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What Is Whitewashing? How is it differ from Limewash?

Whitewashing demands applying a water-based paint that we mix with water. Apply it in fine layers with a large as well as soft paint brush; it tones down the color of bricks, wood, and also other surfaces too, it provides a vintage look. The professional painter can also make use of a wet rag to clean areas of the paint away, allowing a little bit of the natural brick or wood to glance through the whitewash paint. 

While limewash is available in many different shades, whitewashing is just a classic white. Some of main features of whitewashing are as follows: 

  • Can be used for indoor and outdoor as well 
  • It gives smooth coat even on rough surfaces 
  • Easy to apply 
  • Dries very quickly 
  • Ideal for applications on raw as well as unfinished wood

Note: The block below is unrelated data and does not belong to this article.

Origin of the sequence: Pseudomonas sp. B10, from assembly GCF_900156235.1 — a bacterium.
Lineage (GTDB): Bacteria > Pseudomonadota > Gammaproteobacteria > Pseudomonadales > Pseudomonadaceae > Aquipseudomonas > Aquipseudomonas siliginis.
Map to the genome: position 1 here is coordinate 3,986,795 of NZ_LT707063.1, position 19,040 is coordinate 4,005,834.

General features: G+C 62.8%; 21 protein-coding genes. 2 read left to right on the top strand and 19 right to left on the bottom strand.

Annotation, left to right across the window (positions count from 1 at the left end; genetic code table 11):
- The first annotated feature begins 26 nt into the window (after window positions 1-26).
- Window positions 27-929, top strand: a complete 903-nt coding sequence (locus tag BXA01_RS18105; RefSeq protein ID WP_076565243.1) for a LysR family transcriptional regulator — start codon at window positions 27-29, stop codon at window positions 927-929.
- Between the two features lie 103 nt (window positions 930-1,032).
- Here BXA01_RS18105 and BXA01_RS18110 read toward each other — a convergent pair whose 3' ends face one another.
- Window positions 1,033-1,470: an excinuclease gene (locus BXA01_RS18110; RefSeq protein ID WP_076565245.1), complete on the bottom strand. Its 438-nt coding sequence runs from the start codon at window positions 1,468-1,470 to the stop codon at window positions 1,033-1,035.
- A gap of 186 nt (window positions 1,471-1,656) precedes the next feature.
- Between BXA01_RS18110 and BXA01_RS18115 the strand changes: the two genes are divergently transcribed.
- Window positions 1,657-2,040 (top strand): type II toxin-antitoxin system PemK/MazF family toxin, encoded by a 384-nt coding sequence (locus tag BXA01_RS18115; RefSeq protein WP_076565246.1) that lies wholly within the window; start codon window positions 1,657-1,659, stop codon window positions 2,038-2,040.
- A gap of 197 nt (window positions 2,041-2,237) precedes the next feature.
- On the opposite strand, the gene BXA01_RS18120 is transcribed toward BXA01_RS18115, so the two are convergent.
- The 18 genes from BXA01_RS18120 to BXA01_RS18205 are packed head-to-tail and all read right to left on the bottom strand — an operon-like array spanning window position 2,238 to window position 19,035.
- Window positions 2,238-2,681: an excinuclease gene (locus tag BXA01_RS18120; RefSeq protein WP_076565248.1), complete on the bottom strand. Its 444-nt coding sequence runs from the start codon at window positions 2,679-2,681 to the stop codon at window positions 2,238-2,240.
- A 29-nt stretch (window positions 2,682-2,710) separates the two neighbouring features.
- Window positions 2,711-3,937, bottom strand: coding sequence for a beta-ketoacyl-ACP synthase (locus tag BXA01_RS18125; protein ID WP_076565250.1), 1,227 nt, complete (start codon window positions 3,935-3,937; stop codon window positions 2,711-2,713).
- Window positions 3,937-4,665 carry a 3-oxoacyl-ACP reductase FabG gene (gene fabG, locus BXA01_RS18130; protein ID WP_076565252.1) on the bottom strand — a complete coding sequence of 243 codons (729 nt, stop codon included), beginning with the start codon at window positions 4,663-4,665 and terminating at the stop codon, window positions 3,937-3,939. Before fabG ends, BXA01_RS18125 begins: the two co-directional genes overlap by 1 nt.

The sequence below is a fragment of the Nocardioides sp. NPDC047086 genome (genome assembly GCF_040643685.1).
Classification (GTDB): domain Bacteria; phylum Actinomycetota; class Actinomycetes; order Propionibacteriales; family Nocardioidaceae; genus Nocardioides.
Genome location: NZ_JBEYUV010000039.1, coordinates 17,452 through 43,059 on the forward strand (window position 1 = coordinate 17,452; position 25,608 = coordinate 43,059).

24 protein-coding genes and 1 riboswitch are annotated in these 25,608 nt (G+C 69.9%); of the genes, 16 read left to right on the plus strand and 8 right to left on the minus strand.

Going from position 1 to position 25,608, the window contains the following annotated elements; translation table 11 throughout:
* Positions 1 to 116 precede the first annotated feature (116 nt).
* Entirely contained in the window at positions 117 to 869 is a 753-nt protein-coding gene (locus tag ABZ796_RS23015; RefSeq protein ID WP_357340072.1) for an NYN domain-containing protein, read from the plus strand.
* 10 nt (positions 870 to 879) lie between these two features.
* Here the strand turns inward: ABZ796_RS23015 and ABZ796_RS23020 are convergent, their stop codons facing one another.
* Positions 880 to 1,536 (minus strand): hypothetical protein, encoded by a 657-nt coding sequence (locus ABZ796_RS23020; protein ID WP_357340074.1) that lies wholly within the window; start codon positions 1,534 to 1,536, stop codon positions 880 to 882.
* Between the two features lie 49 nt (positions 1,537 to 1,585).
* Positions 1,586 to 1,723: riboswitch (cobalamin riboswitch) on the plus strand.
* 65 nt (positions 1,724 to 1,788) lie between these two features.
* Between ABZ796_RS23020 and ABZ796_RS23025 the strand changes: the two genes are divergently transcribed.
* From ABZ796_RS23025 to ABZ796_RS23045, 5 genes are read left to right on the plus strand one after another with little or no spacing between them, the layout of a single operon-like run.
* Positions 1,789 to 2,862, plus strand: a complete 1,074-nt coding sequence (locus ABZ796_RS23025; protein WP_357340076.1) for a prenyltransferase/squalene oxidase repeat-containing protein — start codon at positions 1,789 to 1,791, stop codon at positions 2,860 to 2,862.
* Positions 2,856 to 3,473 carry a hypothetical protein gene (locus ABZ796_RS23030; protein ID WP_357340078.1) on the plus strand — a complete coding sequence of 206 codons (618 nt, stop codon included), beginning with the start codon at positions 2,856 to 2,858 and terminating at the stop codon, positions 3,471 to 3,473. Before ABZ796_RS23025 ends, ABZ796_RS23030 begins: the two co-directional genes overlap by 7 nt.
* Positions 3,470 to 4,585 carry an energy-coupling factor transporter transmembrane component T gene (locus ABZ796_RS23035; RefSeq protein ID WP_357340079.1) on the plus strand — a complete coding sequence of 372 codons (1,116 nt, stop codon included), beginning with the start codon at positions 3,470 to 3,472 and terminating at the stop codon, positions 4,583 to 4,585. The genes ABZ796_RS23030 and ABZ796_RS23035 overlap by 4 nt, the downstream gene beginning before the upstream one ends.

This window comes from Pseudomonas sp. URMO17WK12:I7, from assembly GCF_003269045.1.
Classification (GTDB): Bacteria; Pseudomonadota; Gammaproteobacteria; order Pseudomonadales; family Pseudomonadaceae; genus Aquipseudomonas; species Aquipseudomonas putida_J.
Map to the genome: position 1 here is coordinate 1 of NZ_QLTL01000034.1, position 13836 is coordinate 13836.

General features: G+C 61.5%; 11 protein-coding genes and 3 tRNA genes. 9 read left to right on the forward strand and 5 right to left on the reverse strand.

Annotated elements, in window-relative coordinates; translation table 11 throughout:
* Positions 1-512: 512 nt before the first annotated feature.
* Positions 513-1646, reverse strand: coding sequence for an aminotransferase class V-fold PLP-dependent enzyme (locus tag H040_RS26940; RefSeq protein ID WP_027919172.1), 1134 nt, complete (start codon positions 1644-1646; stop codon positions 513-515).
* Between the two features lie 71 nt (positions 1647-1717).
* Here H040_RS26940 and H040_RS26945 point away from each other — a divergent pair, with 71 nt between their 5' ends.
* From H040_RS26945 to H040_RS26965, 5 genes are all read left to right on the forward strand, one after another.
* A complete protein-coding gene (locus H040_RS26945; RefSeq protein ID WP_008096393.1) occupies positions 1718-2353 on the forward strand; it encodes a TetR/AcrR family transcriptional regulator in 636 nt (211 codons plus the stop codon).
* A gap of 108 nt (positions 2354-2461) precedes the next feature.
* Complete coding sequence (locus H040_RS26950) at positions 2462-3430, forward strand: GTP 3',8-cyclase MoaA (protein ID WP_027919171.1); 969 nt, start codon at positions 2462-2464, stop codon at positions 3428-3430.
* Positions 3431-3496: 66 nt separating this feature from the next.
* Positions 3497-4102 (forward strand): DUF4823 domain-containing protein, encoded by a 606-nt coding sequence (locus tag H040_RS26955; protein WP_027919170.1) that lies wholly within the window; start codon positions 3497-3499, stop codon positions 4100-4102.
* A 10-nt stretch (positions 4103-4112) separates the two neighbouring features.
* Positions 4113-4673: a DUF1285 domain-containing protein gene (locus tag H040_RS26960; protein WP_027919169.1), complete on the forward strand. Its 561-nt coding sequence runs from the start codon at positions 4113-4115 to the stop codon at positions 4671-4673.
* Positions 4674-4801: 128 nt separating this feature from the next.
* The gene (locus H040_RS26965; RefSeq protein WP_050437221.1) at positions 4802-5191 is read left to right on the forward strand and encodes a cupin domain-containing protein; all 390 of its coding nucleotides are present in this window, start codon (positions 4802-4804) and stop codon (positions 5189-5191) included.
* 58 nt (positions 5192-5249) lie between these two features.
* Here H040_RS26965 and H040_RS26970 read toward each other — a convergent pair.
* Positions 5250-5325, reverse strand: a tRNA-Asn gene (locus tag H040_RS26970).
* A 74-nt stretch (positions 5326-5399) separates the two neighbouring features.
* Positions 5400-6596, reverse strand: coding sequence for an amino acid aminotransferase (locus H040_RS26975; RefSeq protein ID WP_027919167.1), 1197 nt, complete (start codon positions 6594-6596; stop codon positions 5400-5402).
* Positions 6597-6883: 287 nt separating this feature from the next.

• If painted in correct way, whitewashing can last up to 2 to 3 decades, with little-bit maintenance 

What Is Limewash? 

As the name suggests Limewash is made up of limestone. Limestone has been flatten, burned, and then combined with water to make putty. After making  putty it goes through an aging process, it is mixed with water to develop a paint that gives matte look with a chalky texture. Limewash is available in white, gray, brown, and taupe, which are developed by mixing natural pigments. 

Features of limewash include: 

  • Can be used for indoor and outdoor 
  • It is hypoallergenic due to high PH level
  • Odor, moisture, fungal and insect resistant 
  • Provides a protection layer against outdoor elements 
  • Best for porous surfaces like stone, brick, and plaster 
  • One can apply to drywall but need to apply a mineral-based primer firstly. 

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